Like humans, dragons appear to enjoy owning and wearing jewellery for a variety of reasons, including personal vanity and in order to display and possibly increase their social status among other dragons (see Dragons, gold and property on this point.)
Jewellery for the head and neck appears to be particularly favoured - collars, necklaces, tiaras, headpieces of all sorts, etc. Some African dragons have piercings made in their upper lips in order to accommodate ivory and gold rings. Chinese dragons, besides adorning their heads and necks, sometimes also sport rings on their talons or talon sheaths of precious metals adorned with jewels.
However, the only record of a dragon wearing bands on their forearms is of the mesh message carriers worn by the Jade dragon couriers of China, such as Lung Yu Ping. The fine mesh depends from a silk and gold collar around the dragon's neck and is fixed to their forearms and talons by golden rings. It may be argued that this is not purely jewellery but rather a sort of working uniform.
There are no records of dragons wearing bands or bracelets on their rear legs or tails. There are also no records of jewellery worn in piercings along the wing edges or otherwise attached to the wings. While non-combattant dragons such as Celestials may display head and neck jewellery unsuitable for violent activities, it would seem that no dragon enjoys wearing items that might hinder their flight performance.
There does not appear to be any difference in the jewellery worn by male and female dragons. Temeraire was given a set of gold and silver talon sheaths "such as his mother occasionally wore" on the occasion of Laurence's adoption by the Jiaqing Emperor. On another occasion, when preparing to meet with the generals of the British army, he considered borrowing a spangled net of chains, to be draped over his ruff, from Iskierka.
The materials used in draconic jewellery vary with availability, both in terms of geography and in terms of the dragon's or their human companion's personal wealth. As mentioned above, African dragons wear jewellery made of ivory as well as other materials. Temeraire saw dragons in bazaars along the Old Silk Road wearing jewellery made of tin and glass, presumably because they could not afford more costly materials. On the other hand, the dragons of the Chinese Imperial court wore jewellery made of gold, silver and precious stones.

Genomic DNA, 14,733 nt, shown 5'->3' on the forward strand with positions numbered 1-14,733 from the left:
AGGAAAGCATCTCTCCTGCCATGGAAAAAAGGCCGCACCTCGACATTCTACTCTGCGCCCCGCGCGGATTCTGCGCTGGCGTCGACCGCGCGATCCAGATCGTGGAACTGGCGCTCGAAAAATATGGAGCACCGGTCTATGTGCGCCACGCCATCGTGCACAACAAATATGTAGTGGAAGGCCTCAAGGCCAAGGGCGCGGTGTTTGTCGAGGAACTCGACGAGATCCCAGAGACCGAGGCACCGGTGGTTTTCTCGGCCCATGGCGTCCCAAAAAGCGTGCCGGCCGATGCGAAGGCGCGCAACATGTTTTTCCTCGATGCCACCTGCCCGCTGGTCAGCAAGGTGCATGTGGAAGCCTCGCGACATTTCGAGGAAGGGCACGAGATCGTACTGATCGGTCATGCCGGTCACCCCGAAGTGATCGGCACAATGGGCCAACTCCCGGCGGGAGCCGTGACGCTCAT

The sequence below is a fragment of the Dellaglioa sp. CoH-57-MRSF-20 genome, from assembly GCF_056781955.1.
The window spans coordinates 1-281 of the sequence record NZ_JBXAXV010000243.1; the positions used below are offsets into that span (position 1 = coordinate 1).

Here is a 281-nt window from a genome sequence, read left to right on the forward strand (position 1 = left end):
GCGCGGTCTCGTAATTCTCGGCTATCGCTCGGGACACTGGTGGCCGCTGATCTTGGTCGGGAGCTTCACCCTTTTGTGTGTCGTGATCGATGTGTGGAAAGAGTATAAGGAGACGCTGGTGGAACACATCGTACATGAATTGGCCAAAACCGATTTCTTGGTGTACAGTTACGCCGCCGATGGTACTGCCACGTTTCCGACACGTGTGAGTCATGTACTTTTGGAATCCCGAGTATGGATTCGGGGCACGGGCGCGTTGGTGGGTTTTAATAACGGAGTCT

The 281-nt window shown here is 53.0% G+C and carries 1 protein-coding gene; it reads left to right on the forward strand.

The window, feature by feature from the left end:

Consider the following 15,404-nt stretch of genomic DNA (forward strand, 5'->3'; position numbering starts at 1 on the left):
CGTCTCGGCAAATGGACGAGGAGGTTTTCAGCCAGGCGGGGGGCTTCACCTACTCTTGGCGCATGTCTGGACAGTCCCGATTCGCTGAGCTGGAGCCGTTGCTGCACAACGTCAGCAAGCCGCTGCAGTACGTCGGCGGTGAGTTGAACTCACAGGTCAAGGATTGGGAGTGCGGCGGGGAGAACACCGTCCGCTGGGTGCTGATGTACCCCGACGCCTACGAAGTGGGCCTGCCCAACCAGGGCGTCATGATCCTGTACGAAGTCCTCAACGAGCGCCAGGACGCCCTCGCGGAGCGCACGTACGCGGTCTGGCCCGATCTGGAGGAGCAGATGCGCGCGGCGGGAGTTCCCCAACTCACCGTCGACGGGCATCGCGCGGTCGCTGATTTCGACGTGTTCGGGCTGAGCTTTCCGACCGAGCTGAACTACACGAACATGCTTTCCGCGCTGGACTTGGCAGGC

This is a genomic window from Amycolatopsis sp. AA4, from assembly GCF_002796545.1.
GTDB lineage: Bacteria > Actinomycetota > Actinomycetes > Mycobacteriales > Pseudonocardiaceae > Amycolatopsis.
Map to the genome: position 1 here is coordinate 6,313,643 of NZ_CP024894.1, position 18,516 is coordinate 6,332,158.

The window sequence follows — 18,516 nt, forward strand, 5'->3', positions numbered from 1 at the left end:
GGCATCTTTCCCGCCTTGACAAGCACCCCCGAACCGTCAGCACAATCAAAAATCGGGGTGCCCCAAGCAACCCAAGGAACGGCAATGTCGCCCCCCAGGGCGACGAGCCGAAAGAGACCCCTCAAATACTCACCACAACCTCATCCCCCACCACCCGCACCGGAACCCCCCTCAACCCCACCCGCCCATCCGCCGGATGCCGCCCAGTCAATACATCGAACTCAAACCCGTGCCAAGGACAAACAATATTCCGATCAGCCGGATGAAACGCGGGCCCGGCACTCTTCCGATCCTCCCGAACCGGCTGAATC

A few materials used in draconic jewellery are discussed in detail below.
Pearls are associatied with dragons in Chinese myth and legend, as for example in the tale of Xiao Sheng. Certainly they appear to be a favourite gem among Celestial and Imperial dragons. At her first meeting with Temeraire, Lung Tien Qian wore "a deceptively fragile necklace of filigree gold, studded with more topazes and great pearls." Lung Tien Chuan was first seen by Laurence seen wearing "a net of gold draped from his ruff down the length of his neck, studded with pearls." Lung Qin Mei came to give Temeraire his lessons wearing "an elaborate collar of silver and pearls."
Temeraire himself was quite taken with the gold and pearl necklace Laurence presented him with when he was only a few weeks out of the shell and treasured it affectionately even after it had become absurdly small for his size. Later on, when Laurence bought him a larger and grander platinum pendant, set with sapphires around a single large pearl, Temeraire commented on his own love of pearls.
The platinum of Temeraire's pendant will be of interest to students of metallurgical history. Although the first European reference to platinum appears in 1557, a consistent process for obtaining malleable platinum was not discovered until the late 18th century. Chemists did not realize that they were working with ores containing other platinum group metals (ruthenium, rhodium, palladium, osmium and iridium) and therefore obtained inconsistent results in their experiments.
In 1786, Charles III of Spain provided a library and laboratory to French chemist Pierre-François Chabaneau to aid in his research of platinum. After several months, Chabaneau succeeded in producing 23 kilograms of pure, malleable platinum by hammering and compressing the sponge form while white-hot. Chabaneau realized that the infusibility of platinum would lend value to objects made of it, and so started a business with Joaquín Cabezas producing platinum ingots and utensils. This began what is known as the "platinum age" in Spain, which was to last until 1808 when Chabaneau's laboratory was destroyed during an invasion by Napoleon's troops.
Platinum jewellery for humans had been available previously. Louis XV of France (1710-1774) had declared it the only metal fit for a king. However, prior to Chabaneau's discoveries, it would only have been available in small quantities. Thus, at the time Laurence purchased the pendant for Temeraire in 1805, platinum jewellery designed for dragons, particularly larger dragons, would have still have been a relatively new item on the market, quite fashionable and expensive.